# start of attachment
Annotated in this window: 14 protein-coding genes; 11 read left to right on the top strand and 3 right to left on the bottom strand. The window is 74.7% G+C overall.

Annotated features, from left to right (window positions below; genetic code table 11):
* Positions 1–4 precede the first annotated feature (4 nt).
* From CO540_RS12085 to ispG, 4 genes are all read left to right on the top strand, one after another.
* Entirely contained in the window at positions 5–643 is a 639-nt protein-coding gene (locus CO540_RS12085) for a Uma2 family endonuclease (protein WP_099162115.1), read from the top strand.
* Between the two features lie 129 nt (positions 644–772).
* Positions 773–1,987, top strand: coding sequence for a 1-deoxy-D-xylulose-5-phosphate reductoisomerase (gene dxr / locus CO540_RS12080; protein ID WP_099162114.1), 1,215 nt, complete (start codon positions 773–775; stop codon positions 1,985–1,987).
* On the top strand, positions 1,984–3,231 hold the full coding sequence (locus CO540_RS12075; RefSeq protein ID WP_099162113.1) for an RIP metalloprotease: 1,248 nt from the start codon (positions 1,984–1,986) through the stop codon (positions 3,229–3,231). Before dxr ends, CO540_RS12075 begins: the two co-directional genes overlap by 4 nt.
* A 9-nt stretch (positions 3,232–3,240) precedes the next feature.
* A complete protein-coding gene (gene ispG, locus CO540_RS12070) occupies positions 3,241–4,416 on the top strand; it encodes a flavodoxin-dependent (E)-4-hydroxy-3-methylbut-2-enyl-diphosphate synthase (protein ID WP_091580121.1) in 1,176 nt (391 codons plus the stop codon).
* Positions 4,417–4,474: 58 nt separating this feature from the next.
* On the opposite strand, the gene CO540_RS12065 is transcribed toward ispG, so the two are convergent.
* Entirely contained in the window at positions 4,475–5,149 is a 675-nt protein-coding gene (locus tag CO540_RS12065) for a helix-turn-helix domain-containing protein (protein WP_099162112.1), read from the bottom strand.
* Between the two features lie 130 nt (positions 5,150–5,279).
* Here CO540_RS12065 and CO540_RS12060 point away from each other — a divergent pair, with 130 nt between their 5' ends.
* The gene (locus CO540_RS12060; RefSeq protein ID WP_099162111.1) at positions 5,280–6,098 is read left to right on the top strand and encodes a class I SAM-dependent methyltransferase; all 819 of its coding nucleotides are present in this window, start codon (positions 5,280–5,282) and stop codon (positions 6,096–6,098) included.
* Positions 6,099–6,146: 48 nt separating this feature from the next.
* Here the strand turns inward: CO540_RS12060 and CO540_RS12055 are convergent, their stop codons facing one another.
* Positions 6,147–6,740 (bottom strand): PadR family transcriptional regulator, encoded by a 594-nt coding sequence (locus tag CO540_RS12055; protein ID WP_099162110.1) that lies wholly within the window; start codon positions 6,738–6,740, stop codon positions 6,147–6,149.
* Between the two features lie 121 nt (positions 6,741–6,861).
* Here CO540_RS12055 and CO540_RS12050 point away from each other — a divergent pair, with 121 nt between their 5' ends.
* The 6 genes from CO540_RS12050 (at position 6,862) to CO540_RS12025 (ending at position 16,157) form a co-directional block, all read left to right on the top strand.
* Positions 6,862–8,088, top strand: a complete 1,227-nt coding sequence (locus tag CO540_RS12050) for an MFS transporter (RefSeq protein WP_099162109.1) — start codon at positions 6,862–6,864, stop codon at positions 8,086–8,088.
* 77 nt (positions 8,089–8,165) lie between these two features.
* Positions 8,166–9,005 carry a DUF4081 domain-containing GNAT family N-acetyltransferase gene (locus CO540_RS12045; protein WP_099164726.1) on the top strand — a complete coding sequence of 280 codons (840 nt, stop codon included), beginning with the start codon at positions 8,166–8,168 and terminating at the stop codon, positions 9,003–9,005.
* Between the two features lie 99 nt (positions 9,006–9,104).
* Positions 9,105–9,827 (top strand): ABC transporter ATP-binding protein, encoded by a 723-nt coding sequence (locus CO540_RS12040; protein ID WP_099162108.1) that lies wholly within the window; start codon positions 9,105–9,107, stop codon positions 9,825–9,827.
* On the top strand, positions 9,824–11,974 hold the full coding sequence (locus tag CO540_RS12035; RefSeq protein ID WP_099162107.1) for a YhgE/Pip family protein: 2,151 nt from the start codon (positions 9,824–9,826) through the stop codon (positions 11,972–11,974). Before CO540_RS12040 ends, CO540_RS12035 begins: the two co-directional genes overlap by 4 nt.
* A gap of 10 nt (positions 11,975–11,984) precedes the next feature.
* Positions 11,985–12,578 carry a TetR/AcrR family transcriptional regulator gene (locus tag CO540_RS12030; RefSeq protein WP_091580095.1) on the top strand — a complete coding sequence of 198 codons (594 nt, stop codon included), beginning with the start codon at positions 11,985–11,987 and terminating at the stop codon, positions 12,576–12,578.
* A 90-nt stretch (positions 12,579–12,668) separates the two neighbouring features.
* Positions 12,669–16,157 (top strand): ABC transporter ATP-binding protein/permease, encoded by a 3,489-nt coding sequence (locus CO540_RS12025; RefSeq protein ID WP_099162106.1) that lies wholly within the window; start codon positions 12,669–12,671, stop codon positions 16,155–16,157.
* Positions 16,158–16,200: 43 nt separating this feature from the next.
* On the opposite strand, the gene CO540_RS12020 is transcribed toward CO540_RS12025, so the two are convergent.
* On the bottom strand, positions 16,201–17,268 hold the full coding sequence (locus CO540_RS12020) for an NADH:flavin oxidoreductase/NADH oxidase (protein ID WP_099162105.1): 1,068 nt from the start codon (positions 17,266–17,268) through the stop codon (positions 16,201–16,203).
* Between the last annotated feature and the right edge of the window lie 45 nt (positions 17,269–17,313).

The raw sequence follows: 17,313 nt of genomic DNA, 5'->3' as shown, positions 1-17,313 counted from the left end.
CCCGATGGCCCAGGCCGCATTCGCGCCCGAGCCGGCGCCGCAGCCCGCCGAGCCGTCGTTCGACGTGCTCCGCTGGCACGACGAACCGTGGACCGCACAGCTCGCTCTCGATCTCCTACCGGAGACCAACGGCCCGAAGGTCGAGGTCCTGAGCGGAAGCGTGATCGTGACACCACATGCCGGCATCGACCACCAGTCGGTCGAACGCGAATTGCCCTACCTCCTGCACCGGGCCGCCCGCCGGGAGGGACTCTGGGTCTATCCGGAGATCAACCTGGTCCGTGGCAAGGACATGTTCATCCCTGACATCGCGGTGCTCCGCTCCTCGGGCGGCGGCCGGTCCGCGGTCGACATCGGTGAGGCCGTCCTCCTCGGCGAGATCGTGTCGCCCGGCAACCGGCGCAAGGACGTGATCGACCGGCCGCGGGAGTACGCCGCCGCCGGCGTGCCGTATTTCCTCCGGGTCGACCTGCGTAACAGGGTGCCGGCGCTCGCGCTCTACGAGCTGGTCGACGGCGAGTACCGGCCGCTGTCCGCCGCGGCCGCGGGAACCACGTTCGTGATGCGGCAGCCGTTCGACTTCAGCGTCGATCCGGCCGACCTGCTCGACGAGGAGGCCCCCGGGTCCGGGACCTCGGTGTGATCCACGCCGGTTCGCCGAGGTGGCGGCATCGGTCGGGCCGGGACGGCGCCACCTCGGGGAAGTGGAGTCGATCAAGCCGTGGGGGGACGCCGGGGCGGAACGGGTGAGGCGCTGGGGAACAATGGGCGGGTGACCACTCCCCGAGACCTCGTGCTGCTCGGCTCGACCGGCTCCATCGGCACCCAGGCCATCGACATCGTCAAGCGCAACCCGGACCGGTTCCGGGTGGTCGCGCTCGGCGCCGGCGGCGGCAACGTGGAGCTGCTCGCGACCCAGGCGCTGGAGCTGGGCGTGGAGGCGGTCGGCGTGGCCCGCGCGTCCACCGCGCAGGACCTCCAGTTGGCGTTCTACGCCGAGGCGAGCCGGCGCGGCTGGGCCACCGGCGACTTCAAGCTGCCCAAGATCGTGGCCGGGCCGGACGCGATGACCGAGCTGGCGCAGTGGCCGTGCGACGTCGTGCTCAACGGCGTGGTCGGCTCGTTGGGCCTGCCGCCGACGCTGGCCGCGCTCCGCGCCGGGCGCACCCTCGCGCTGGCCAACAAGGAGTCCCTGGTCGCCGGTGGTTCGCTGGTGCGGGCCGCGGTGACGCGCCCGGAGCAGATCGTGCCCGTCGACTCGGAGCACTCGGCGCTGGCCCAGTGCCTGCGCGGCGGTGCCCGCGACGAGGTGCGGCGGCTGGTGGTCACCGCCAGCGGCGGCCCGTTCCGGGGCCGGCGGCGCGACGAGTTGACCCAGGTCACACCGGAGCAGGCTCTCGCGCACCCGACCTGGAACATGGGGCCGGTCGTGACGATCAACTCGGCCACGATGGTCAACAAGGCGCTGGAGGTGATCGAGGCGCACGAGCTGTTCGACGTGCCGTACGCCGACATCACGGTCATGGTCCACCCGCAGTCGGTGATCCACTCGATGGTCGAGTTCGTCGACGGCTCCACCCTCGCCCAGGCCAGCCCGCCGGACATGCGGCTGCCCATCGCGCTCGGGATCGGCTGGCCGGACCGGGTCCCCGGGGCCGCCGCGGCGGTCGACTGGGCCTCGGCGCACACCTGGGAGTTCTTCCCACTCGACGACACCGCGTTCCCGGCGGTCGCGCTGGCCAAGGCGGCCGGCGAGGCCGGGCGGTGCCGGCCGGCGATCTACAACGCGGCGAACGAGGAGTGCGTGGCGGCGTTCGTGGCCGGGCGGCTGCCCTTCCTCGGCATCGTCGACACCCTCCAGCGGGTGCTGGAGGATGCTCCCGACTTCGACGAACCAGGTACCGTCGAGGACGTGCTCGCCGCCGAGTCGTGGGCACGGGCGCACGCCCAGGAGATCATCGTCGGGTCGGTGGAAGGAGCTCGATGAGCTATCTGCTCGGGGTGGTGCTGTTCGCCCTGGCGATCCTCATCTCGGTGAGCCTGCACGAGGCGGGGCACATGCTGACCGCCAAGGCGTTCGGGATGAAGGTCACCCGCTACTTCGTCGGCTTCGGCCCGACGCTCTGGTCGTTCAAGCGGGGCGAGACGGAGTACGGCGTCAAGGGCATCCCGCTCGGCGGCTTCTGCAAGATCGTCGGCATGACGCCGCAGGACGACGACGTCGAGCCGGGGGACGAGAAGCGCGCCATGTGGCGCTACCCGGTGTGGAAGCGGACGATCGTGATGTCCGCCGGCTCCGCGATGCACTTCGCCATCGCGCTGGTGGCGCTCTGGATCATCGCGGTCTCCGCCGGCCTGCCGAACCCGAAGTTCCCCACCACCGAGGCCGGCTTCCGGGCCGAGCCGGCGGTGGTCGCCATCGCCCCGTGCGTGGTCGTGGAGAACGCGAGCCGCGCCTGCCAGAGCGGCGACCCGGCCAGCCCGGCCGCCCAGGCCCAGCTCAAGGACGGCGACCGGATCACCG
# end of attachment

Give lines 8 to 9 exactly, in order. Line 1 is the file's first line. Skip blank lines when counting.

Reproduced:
* On the top strand, positions 1,984–3,231 hold the full coding sequence (locus CO540_RS12075; RefSeq protein ID WP_099162113.1) for an RIP metalloprotease: 1,248 nt from the start codon (positions 1,984–1,986) through the stop codon (positions 3,229–3,231). Before dxr ends, CO540_RS12075 begins: the two co-directional genes overlap by 4 nt.
* A 9-nt stretch (positions 3,232–3,240) precedes the next feature.